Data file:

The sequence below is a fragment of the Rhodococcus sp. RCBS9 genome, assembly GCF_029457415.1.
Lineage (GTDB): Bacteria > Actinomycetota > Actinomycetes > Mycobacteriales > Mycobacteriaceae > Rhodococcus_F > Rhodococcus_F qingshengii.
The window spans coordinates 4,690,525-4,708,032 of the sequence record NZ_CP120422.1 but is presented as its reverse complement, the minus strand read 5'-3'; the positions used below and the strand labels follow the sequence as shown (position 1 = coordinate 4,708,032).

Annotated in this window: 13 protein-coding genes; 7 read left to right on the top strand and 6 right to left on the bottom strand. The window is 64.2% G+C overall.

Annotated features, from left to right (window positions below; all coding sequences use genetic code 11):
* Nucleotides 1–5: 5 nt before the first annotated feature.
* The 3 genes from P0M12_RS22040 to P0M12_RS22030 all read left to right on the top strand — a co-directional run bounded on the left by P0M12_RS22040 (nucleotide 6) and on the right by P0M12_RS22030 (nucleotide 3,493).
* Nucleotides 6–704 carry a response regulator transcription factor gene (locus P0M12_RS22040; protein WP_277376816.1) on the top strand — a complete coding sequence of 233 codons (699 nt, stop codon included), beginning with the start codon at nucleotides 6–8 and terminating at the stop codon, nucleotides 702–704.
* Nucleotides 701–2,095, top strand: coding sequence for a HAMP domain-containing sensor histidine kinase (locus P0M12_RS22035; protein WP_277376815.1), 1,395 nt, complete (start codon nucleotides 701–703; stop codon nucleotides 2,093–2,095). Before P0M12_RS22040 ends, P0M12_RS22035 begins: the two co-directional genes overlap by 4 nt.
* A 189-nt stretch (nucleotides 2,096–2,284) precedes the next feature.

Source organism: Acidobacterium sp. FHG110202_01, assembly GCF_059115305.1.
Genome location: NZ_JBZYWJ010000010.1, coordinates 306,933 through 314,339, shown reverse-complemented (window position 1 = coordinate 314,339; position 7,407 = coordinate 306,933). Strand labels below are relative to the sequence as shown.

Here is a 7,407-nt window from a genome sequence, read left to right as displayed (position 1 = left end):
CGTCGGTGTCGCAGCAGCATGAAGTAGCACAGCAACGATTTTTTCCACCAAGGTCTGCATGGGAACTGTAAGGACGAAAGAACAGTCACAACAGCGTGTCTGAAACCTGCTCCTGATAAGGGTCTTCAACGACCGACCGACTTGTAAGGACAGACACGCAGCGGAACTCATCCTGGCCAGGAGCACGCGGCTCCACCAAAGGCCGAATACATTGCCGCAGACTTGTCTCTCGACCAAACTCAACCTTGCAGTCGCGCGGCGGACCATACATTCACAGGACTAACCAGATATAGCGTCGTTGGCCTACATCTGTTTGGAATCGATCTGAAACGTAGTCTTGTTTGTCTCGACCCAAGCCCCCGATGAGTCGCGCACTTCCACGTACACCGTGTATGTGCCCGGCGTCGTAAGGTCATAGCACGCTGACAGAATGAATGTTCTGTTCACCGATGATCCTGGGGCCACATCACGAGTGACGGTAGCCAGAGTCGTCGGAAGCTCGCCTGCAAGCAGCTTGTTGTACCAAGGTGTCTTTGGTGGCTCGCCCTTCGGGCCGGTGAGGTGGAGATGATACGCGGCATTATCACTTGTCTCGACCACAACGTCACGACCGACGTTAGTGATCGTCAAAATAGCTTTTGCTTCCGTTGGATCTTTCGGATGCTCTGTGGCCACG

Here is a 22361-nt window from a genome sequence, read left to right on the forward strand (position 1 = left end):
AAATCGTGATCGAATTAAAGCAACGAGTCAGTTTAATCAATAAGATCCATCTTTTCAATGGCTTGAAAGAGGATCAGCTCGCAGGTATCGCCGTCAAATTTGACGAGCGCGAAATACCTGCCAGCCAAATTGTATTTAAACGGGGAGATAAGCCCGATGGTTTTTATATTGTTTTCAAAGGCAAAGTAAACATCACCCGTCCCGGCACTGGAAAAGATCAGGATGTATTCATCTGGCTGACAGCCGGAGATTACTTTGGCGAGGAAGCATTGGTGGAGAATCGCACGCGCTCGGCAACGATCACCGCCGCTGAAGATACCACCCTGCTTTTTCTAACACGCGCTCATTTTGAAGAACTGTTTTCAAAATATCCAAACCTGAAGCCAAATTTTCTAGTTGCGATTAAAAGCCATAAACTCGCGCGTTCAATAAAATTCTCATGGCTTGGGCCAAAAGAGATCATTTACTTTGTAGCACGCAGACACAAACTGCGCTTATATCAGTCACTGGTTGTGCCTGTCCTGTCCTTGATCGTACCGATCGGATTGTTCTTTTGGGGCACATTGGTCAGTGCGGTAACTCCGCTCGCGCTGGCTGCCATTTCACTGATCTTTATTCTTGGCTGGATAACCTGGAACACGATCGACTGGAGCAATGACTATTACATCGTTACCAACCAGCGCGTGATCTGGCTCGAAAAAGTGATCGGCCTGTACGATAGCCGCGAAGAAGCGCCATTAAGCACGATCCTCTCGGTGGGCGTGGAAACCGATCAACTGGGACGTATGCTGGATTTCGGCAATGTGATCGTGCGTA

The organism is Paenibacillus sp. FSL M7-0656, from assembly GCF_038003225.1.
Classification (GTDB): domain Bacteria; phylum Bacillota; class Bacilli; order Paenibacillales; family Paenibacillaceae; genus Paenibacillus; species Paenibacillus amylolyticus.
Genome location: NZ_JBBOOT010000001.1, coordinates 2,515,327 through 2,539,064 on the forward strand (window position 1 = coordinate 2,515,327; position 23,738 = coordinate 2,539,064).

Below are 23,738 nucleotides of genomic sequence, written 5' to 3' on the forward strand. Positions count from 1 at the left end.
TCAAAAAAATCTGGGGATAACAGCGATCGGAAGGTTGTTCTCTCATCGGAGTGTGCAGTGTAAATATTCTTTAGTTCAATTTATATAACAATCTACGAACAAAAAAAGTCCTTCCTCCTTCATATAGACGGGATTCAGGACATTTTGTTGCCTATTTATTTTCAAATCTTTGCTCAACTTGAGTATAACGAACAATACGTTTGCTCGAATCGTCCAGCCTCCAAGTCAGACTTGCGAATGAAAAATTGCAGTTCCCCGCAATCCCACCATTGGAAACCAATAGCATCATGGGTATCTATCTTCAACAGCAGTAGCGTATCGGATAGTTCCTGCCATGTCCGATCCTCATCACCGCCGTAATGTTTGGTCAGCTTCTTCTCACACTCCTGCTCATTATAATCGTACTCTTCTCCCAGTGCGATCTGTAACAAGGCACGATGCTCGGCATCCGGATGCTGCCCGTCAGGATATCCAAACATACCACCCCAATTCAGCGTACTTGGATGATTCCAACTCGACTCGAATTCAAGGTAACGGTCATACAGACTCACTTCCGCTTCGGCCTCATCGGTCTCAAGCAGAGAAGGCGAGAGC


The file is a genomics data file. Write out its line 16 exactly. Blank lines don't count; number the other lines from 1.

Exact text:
AAATCGTGATCGAATTAAAGCAACGAGTCAGTTTAATCAATAAGATCCATCTTTTCAATGGCTTGAAAGAGGATCAGCTCGCAGGTATCGCCGTCAAATTTGACGAGCGCGAAATACCTGCCAGCCAAATTGTATTTAAACGGGGAGATAAGCCCGATGGTTTTTATATTGTTTTCAAAGGCAAAGTAAACATCACCCGTCCCGGCACTGGAAAAGATCAGGATGTATTCATCTGGCTGACAGCCGGAGATTACTTTGGCGAGGAAGCATTGGTGGAGAATCGCACGCGCTCGGCAACGATCACCGCCGCTGAAGATACCACCCTGCTTTTTCTAACACGCGCTCATTTTGAAGAACTGTTTTCAAAATATCCAAACCTGAAGCCAAATTTTCTAGTTGCGATTAAAAGCCATAAACTCGCGCGTTCAATAAAATTCTCATGGCTTGGGCCAAAAGAGATCATTTACTTTGTAGCACGCAGACACAAACTGCGCTTATATCAGTCACTGGTTGTGCCTGTCCTGTCCTTGATCGTACCGATCGGATTGTTCTTTTGGGGCACATTGGTCAGTGCGGTAACTCCGCTCGCGCTGGCTGCCATTTCACTGATCTTTATTCTTGGCTGGATAACCTGGAACACGATCGACTGGAGCAATGACTATTACATCGTTACCAACCAGCGCGTGATCTGGCTCGAAAAAGTGATCGGCCTGTACGATAGCCGCGAAGAAGCGCCATTAAGCACGATCCTCTCGGTGGGCGTGGAAACCGATCAACTGGGACGTATGCTGGATTTCGGCAATGTGATCGTGCGTA